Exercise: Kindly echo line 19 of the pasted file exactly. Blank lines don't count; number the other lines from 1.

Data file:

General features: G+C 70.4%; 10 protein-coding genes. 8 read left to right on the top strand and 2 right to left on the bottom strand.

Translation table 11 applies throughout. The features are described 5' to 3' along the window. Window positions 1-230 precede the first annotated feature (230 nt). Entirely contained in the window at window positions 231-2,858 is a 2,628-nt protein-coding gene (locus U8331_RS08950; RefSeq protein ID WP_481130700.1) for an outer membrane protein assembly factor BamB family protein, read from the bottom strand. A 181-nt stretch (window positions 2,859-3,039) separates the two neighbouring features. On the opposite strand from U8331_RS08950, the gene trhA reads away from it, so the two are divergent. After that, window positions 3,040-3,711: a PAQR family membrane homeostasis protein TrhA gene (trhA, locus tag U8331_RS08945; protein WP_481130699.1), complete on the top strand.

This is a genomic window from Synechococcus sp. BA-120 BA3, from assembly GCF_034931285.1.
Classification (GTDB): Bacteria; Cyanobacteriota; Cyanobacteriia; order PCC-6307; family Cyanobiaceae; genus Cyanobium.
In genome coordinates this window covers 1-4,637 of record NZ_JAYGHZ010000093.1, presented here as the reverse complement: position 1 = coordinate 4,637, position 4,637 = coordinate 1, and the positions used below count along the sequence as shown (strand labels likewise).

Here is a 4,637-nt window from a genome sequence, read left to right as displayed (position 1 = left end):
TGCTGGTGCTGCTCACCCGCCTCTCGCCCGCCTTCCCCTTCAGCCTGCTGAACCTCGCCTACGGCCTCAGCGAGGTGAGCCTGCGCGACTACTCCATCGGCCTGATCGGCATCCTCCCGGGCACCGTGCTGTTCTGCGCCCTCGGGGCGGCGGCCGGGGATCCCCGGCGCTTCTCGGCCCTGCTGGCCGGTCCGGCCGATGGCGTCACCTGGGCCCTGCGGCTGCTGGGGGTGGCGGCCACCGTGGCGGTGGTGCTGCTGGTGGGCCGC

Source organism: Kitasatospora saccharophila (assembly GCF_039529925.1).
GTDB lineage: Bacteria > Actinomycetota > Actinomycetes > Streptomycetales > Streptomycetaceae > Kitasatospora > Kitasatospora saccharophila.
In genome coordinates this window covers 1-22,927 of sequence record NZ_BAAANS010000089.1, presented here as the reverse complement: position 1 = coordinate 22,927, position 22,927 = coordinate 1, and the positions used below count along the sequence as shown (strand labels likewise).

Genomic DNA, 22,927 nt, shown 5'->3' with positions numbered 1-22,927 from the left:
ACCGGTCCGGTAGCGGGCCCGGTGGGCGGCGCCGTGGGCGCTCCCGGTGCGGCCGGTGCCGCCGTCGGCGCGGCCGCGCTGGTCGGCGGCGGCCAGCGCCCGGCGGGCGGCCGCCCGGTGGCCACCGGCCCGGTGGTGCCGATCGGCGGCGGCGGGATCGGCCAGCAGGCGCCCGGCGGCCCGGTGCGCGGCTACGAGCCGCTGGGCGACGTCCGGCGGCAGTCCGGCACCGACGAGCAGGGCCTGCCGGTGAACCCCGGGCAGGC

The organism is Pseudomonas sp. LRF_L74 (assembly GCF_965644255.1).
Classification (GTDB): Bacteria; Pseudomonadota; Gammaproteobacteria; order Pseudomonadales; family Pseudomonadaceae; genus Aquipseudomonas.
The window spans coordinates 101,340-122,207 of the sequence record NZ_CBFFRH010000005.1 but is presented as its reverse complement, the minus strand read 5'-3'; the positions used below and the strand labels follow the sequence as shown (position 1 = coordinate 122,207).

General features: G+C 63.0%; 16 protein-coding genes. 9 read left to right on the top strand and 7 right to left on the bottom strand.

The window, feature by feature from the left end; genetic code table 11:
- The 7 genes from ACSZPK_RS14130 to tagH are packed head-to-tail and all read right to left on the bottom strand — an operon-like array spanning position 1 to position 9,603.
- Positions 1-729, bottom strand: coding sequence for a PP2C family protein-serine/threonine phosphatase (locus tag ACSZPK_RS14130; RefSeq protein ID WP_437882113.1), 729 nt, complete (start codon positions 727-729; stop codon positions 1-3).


- Positions 1-729, bottom strand: coding sequence for a PP2C family protein-serine/threonine phosphatase (locus tag ACSZPK_RS14130; RefSeq protein ID WP_437882113.1), 729 nt, complete (start codon positions 727-729; stop codon positions 1-3).